There are a lot of ways formaldehyde can be dangerous: It can irritate the skin, and burn the eyes, nose and throat; it can be a fire or explosion hazard; and if swallowed, it can be deadly.
Formaldehyde was one of the toxic chemicals that OSHA says Georgia-Pacific Chemicals exposed its workers to by not providing proper chemical management procedures at its Columbus, Ohio plant.
Now OSHA has cited Georgia-Pacific for 11 safety violations and penalties totaling $60,500.
According to the OSHA investigation, the company violated its Process Safety Management Standards, which contain specific requirements for managing highly hazardous chemicals. Georgia-Pacific failed to meet those standards by not providing operating procedures with accurate information on safety systems and how they worked. Inspections and equipment testing were also not completed on schedule.
The charges involve several chemicals, with the exposure to formaldehyde being one of the most egregious.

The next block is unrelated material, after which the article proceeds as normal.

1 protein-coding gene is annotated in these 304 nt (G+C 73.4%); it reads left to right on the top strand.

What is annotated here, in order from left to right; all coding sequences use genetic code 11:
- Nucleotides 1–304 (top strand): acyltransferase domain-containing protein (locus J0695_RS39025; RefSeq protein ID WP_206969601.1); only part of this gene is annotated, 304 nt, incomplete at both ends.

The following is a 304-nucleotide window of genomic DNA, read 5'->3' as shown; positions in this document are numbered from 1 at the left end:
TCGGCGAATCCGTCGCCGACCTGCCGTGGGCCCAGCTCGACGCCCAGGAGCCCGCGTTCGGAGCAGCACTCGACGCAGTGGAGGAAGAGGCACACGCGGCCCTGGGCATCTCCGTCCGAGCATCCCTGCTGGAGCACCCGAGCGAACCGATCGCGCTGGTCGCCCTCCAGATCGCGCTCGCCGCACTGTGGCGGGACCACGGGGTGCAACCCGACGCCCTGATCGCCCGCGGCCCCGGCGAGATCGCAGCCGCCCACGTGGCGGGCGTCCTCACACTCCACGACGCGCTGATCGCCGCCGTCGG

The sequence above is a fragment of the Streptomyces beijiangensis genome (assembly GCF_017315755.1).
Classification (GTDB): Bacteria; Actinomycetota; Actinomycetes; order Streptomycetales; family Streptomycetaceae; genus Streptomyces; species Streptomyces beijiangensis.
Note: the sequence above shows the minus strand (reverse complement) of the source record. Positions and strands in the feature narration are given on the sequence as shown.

"Chemical manufacturing can be catastrophic if proper safeguards are not in place, and Georgia-Pacific Chemicals failed to meet that responsibility," said Deborah Zubaty, OSHA's area director in Columbus. "Exposure to formaldehyde can have serious health consequences."
Georgia-Pacific is one of the country’s largest chemical manufacturers, supplying chemicals to a wide swath of industries, including cleaners, coatings, packaging, oil and gas, fertilizers, inks and more.
The company employs more than 30,000 people. Forty-four work at the plant cited by OSHA. The company has 15 business days to comply or contest the penalties.